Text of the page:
This is one of the most interesting posts I've read - thank you!
The topic of variable layering of least dense materials closest to the driver to most dense materials at the internal cup surface for reducing reflections has been discussed on this forum, but not in as much detail as you described in your post. Dynamat and other materials have been tried on the internal cup surface and covered with less dense materials including open cell acoustic foam, cotton, fiberglass, etc., with consequent reduction of cup volume that may affect the sound. Several people, myself included, have tried Dynamat in the cups with a covering of Paxmate or similar acoustic foam. I did not hear any difference compared to Paxmate, alone. I don't remember if anyone else posted their impressions with this configuration. Armaegis pointed out that Dynamat may add mass loading to the cup if placed on the internal cup surface but would not result in reducing reflections because its constrained layer is not against the cup surface and is essentially mounted backwards from its intended design. (Armaegis: correct me if I am mistaken about what you said.) This got me to thinking about how to better (?) make use of Dynamat. On BMF 5 and 6 mod configurations, I removed the dust cover and its adhesive residue from the ear side of the baffle surrounding the driver. Next, I placed Dynamat on the exposed plastic surface surrounding the drivers. To diminish reflections from the metallic-looking Dynamat constrained layer, I covered it with self-adhesive felt.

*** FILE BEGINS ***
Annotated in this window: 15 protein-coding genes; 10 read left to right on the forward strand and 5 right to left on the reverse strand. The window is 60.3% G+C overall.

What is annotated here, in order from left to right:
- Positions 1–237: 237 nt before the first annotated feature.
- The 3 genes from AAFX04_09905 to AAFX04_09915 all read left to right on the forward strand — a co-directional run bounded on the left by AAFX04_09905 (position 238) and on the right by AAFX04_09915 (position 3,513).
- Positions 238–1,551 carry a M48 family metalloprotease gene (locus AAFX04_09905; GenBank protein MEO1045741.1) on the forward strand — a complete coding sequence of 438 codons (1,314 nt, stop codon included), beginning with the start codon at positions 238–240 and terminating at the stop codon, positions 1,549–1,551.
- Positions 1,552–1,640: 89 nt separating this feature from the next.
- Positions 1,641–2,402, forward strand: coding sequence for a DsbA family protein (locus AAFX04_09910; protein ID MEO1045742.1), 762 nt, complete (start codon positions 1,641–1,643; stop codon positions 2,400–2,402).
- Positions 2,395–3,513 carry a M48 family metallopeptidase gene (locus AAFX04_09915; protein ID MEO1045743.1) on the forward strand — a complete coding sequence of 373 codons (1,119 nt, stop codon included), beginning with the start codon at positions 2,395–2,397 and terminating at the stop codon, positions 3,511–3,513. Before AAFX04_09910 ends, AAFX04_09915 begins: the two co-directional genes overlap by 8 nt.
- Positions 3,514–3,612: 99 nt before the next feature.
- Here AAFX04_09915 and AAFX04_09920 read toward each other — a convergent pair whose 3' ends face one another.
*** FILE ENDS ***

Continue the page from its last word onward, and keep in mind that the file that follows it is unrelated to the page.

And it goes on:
Armaegis, and I think leeperry (?), commented that I over-damped the backs of the baffles by using too much plasticine and suggested using tungsten putty or lead shot. BTW, to my ears there are advantages to this "super mass loading" about which I've already commented that may be offset by excessive weight. I researched tungsten putty and found it available for $10 to $15 per oz from various venders - mostly for pinewood derby cars and fishing. I found fishing tungsten putty for about the same price and decided to formulate my own. I applied my formula to the back of the baffles in various quantities and placements and posted the results. A week or so later, I wanted to compare my homemade tungsten putty to a commercial product. I ordered Kryston Heavy Metal Extra and quickly concluded that it is too hard, too dense, and too expensive to be feasible for our purposes - see post 4513 for comparative weights of plasticine, my tungsten putty (current formula), Kryston tungsten putty, stock T50RP, "Less Is More" mod, and "Transpore 1.5" mod.
Several weeks ago mrspeakers posted a mod that includes filling the cup outer rings with plasticine to produce a better seal. I don't remember who posted a mod including Paxmate in the cup outer rings (sorry). I have one mod with plasticine and another with Paxmate in the cup outer rings. I don't know if these mods make a sonic difference, or not, but think they can't hurt as long as they don't stress the cups' plastic threads. To this end, I always apply pressure to compress the baffle and cup when removing the 4 baffle screws and avoid over-tightening the screws when putting the cups/baffles back together.